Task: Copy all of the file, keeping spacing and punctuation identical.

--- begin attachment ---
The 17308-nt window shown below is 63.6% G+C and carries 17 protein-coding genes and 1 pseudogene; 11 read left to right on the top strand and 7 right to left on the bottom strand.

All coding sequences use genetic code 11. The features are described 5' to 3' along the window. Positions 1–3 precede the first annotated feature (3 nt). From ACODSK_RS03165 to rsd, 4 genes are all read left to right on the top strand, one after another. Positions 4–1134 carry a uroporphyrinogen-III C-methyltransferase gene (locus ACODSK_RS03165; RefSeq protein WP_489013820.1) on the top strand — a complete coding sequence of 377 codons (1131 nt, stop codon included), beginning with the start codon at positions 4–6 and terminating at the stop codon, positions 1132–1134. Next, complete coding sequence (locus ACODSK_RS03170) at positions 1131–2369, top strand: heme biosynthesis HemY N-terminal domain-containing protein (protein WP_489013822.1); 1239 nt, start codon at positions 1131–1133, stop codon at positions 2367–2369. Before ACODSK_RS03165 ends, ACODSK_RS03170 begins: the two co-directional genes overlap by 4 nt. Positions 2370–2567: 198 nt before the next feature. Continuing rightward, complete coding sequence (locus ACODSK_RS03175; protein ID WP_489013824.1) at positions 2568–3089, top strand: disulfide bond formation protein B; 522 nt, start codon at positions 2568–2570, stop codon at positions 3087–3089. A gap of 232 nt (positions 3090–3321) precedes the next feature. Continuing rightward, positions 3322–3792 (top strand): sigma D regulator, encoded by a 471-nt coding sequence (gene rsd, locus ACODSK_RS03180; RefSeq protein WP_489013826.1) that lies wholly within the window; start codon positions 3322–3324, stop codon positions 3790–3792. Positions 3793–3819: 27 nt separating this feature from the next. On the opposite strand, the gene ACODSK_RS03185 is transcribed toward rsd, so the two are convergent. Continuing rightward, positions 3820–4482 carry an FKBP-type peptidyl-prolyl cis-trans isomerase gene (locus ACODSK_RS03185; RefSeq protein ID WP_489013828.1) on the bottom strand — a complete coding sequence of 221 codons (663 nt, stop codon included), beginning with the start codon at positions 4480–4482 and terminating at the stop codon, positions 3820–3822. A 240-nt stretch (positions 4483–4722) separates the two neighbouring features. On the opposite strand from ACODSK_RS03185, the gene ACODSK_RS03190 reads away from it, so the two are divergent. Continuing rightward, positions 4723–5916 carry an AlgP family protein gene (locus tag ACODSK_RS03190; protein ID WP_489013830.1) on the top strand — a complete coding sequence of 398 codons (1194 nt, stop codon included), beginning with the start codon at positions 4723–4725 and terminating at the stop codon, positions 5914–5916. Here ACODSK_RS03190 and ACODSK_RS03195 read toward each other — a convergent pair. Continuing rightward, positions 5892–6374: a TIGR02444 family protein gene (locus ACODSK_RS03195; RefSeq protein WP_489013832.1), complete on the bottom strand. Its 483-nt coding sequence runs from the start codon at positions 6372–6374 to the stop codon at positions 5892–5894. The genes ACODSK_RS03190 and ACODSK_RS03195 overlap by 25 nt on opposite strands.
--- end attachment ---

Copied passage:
The 17308-nt window shown below is 63.6% G+C and carries 17 protein-coding genes and 1 pseudogene; 11 read left to right on the top strand and 7 right to left on the bottom strand.

All coding sequences use genetic code 11. The features are described 5' to 3' along the window. Positions 1–3 precede the first annotated feature (3 nt). From ACODSK_RS03165 to rsd, 4 genes are all read left to right on the top strand, one after another. Positions 4–1134 carry a uroporphyrinogen-III C-methyltransferase gene (locus ACODSK_RS03165; RefSeq protein WP_489013820.1) on the top strand — a complete coding sequence of 377 codons (1131 nt, stop codon included), beginning with the start codon at positions 4–6 and terminating at the stop codon, positions 1132–1134. Next, complete coding sequence (locus ACODSK_RS03170) at positions 1131–2369, top strand: heme biosynthesis HemY N-terminal domain-containing protein (protein WP_489013822.1); 1239 nt, start codon at positions 1131–1133, stop codon at positions 2367–2369. Before ACODSK_RS03165 ends, ACODSK_RS03170 begins: the two co-directional genes overlap by 4 nt. Positions 2370–2567: 198 nt before the next feature. Continuing rightward, complete coding sequence (locus ACODSK_RS03175; protein ID WP_489013824.1) at positions 2568–3089, top strand: disulfide bond formation protein B; 522 nt, start codon at positions 2568–2570, stop codon at positions 3087–3089. A gap of 232 nt (positions 3090–3321) precedes the next feature. Continuing rightward, positions 3322–3792 (top strand): sigma D regulator, encoded by a 471-nt coding sequence (gene rsd, locus ACODSK_RS03180; RefSeq protein WP_489013826.1) that lies wholly within the window; start codon positions 3322–3324, stop codon positions 3790–3792. Positions 3793–3819: 27 nt separating this feature from the next. On the opposite strand, the gene ACODSK_RS03185 is transcribed toward rsd, so the two are convergent. Continuing rightward, positions 3820–4482 carry an FKBP-type peptidyl-prolyl cis-trans isomerase gene (locus ACODSK_RS03185; RefSeq protein ID WP_489013828.1) on the bottom strand — a complete coding sequence of 221 codons (663 nt, stop codon included), beginning with the start codon at positions 4480–4482 and terminating at the stop codon, positions 3820–3822. A 240-nt stretch (positions 4483–4722) separates the two neighbouring features. On the opposite strand from ACODSK_RS03185, the gene ACODSK_RS03190 reads away from it, so the two are divergent. Continuing rightward, positions 4723–5916 carry an AlgP family protein gene (locus tag ACODSK_RS03190; protein ID WP_489013830.1) on the top strand — a complete coding sequence of 398 codons (1194 nt, stop codon included), beginning with the start codon at positions 4723–4725 and terminating at the stop codon, positions 5914–5916. Here ACODSK_RS03190 and ACODSK_RS03195 read toward each other — a convergent pair. Continuing rightward, positions 5892–6374: a TIGR02444 family protein gene (locus ACODSK_RS03195; RefSeq protein WP_489013832.1), complete on the bottom strand. Its 483-nt coding sequence runs from the start codon at positions 6372–6374 to the stop codon at positions 5892–5894. The genes ACODSK_RS03190 and ACODSK_RS03195 overlap by 25 nt on opposite strands.